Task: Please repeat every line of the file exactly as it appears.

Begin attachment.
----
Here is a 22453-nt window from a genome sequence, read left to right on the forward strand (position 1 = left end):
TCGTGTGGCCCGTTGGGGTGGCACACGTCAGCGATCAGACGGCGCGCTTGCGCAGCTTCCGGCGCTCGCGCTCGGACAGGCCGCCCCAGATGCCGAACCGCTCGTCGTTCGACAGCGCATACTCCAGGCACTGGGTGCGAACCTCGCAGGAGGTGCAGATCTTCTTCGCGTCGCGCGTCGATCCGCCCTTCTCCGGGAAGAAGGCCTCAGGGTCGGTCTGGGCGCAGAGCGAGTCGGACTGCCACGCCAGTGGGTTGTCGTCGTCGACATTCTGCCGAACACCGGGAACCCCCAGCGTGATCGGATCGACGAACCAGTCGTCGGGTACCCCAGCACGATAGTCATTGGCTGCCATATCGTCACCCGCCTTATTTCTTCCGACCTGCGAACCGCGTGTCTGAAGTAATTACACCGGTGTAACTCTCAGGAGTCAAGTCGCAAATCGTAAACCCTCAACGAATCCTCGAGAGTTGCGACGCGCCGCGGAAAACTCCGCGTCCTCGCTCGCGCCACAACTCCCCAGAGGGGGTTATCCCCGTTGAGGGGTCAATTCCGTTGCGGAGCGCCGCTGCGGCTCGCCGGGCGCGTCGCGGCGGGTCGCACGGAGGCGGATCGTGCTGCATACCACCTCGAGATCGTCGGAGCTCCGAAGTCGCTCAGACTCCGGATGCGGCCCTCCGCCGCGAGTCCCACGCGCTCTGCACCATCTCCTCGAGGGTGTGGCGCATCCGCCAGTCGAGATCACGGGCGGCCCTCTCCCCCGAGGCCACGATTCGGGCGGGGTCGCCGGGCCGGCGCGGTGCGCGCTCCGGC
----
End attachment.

Here is a 22453-nt window from a genome sequence, read left to right on the forward strand (position 1 = left end):
TCGTGTGGCCCGTTGGGGTGGCACACGTCAGCGATCAGACGGCGCGCTTGCGCAGCTTCCGGCGCTCGCGCTCGGACAGGCCGCCCCAGATGCCGAACCGCTCGTCGTTCGACAGCGCATACTCCAGGCACTGGGTGCGAACCTCGCAGGAGGTGCAGATCTTCTTCGCGTCGCGCGTCGATCCGCCCTTCTCCGGGAAGAAGGCCTCAGGGTCGGTCTGGGCGCAGAGCGAGTCGGACTGCCACGCCAGTGGGTTGTCGTCGTCGACATTCTGCCGAACACCGGGAACCCCCAGCGTGATCGGATCGACGAACCAGTCGTCGGGTACCCCAGCACGATAGTCATTGGCTGCCATATCGTCACCCGCCTTATTTCTTCCGACCTGCGAACCGCGTGTCTGAAGTAATTACACCGGTGTAACTCTCAGGAGTCAAGTCGCAAATCGTAAACCCTCAACGAATCCTCGAGAGTTGCGACGCGCCGCGGAAAACTCCGCGTCCTCGCTCGCGCCACAACTCCCCAGAGGGGGTTATCCCCGTTGAGGGGTCAATTCCGTTGCGGAGCGCCGCTGCGGCTCGCCGGGCGCGTCGCGGCGGGTCGCACGGAGGCGGATCGTGCTGCATACCACCTCGAGATCGTCGGAGCTCCGAAGTCGCTCAGACTCCGGATGCGGCCCTCCGCCGCGAGTCCCACGCGCTCTGCACCATCTCCTCGAGGGTGTGGCGCATCCGCCAGTCGAGATCACGGGCGGCCCTCTCCCCCGAGGCCACGATTCGGGCGGGGTCGCCGGGCCGGCGCGGTGCGCGCTCCGGC